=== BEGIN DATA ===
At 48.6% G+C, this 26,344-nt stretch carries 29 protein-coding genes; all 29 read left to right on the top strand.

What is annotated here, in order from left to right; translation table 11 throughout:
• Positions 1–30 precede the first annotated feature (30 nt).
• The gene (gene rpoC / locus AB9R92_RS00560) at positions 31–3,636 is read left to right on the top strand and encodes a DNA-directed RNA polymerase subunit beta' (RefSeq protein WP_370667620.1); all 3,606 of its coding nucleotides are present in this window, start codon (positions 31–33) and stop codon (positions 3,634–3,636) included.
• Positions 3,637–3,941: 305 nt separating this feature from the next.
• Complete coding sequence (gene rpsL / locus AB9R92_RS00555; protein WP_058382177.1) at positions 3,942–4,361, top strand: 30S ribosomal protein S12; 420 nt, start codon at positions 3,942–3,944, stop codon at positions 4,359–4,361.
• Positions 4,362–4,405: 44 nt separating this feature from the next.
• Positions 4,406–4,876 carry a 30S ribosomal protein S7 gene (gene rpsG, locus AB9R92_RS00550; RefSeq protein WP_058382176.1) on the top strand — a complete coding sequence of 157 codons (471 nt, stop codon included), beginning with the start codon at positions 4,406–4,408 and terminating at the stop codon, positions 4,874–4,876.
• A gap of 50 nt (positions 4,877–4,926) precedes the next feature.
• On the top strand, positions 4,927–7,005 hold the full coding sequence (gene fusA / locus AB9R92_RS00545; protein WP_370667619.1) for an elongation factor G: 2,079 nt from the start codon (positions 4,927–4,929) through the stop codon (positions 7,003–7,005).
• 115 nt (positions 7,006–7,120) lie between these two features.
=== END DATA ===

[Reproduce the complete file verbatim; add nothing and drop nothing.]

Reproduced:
At 48.6% G+C, this 26,344-nt stretch carries 29 protein-coding genes; all 29 read left to right on the top strand.

What is annotated here, in order from left to right; translation table 11 throughout:
• Positions 1–30 precede the first annotated feature (30 nt).
• The gene (gene rpoC / locus AB9R92_RS00560) at positions 31–3,636 is read left to right on the top strand and encodes a DNA-directed RNA polymerase subunit beta' (RefSeq protein WP_370667620.1); all 3,606 of its coding nucleotides are present in this window, start codon (positions 31–33) and stop codon (positions 3,634–3,636) included.
• Positions 3,637–3,941: 305 nt separating this feature from the next.
• Complete coding sequence (gene rpsL / locus AB9R92_RS00555; protein WP_058382177.1) at positions 3,942–4,361, top strand: 30S ribosomal protein S12; 420 nt, start codon at positions 3,942–3,944, stop codon at positions 4,359–4,361.
• Positions 4,362–4,405: 44 nt separating this feature from the next.
• Positions 4,406–4,876 carry a 30S ribosomal protein S7 gene (gene rpsG, locus AB9R92_RS00550; RefSeq protein WP_058382176.1) on the top strand — a complete coding sequence of 157 codons (471 nt, stop codon included), beginning with the start codon at positions 4,406–4,408 and terminating at the stop codon, positions 4,874–4,876.
• A gap of 50 nt (positions 4,877–4,926) precedes the next feature.
• On the top strand, positions 4,927–7,005 hold the full coding sequence (gene fusA / locus AB9R92_RS00545; protein WP_370667619.1) for an elongation factor G: 2,079 nt from the start codon (positions 4,927–4,929) through the stop codon (positions 7,003–7,005).
• 115 nt (positions 7,006–7,120) lie between these two features.